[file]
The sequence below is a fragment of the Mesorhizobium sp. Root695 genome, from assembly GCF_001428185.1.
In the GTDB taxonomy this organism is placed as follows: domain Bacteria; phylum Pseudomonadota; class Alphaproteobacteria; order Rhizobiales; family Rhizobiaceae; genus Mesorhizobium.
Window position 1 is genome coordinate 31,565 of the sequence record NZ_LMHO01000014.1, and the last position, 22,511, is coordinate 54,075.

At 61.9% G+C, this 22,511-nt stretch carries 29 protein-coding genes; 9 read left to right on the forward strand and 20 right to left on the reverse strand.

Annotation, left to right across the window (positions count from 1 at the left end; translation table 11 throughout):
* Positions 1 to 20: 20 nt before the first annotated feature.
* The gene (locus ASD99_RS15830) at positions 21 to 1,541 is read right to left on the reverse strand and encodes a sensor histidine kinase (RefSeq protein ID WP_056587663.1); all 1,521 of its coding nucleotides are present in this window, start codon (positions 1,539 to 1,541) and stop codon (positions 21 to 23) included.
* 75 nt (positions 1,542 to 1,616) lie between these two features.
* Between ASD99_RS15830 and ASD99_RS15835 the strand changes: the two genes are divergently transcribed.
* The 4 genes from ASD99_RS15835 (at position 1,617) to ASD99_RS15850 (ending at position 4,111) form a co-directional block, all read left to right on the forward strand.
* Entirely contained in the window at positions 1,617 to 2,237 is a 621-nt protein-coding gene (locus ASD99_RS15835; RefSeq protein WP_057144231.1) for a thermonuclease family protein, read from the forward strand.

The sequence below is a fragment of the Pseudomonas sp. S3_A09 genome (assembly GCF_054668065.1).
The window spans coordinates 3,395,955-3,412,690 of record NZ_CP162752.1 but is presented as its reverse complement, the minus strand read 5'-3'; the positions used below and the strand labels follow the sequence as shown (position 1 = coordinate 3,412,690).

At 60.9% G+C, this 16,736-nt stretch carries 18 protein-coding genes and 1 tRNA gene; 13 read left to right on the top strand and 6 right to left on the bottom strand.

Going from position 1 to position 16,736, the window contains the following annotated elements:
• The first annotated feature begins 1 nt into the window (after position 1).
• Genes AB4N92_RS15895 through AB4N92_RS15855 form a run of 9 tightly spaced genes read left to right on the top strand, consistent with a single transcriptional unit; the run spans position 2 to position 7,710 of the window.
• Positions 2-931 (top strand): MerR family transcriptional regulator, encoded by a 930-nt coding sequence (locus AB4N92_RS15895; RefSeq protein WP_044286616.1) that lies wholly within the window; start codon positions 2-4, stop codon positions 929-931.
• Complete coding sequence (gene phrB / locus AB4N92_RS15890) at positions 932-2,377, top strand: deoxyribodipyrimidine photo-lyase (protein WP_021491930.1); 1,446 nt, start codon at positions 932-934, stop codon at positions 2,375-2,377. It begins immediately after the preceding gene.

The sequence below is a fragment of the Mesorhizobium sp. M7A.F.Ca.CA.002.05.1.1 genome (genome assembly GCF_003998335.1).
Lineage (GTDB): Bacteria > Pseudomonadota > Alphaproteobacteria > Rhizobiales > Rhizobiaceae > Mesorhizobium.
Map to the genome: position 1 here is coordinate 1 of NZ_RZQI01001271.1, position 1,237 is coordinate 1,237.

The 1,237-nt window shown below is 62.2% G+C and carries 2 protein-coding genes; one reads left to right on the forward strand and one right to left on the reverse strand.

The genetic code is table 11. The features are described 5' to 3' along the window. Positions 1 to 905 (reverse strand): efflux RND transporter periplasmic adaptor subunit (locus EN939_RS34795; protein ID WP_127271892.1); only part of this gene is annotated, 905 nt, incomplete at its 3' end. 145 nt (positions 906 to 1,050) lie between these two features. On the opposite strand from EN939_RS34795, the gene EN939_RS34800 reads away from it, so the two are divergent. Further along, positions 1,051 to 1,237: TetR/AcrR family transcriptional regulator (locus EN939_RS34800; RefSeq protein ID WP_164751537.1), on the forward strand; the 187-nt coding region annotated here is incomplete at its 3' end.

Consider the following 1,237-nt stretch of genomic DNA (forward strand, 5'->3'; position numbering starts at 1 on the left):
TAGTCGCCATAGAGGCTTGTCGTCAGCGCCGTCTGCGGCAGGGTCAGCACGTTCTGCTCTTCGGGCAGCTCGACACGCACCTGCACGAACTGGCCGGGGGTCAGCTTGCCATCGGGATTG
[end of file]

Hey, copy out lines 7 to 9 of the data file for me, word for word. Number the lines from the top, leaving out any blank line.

* The gene (locus ASD99_RS15830) at positions 21 to 1,541 is read right to left on the reverse strand and encodes a sensor histidine kinase (RefSeq protein ID WP_056587663.1); all 1,521 of its coding nucleotides are present in this window, start codon (positions 1,539 to 1,541) and stop codon (positions 21 to 23) included.
* 75 nt (positions 1,542 to 1,616) lie between these two features.
* Between ASD99_RS15830 and ASD99_RS15835 the strand changes: the two genes are divergently transcribed.